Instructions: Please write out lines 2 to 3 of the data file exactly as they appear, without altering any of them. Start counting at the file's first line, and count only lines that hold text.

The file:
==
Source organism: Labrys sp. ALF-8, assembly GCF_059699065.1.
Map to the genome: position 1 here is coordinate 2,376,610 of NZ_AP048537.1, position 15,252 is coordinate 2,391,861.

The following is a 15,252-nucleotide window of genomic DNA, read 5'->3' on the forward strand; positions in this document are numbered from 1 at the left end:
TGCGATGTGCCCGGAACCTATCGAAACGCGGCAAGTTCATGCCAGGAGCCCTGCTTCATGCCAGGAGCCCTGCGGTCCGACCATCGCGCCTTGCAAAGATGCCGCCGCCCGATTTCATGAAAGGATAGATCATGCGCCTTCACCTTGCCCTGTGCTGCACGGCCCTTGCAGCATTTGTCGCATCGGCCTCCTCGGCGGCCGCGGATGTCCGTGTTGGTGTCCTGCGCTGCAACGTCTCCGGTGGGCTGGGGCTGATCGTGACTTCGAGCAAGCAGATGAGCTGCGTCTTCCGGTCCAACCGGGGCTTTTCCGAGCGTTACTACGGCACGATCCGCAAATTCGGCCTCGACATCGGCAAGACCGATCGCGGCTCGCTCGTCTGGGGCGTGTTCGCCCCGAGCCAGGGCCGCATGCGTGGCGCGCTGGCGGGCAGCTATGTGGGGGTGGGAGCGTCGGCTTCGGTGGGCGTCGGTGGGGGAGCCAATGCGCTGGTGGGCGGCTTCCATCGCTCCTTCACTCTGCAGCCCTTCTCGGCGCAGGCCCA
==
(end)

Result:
Map to the genome: position 1 here is coordinate 2,376,610 of NZ_AP048537.1, position 15,252 is coordinate 2,391,861.

The following is a 15,252-nucleotide window of genomic DNA, read 5'->3' on the forward strand; positions in this document are numbered from 1 at the left end: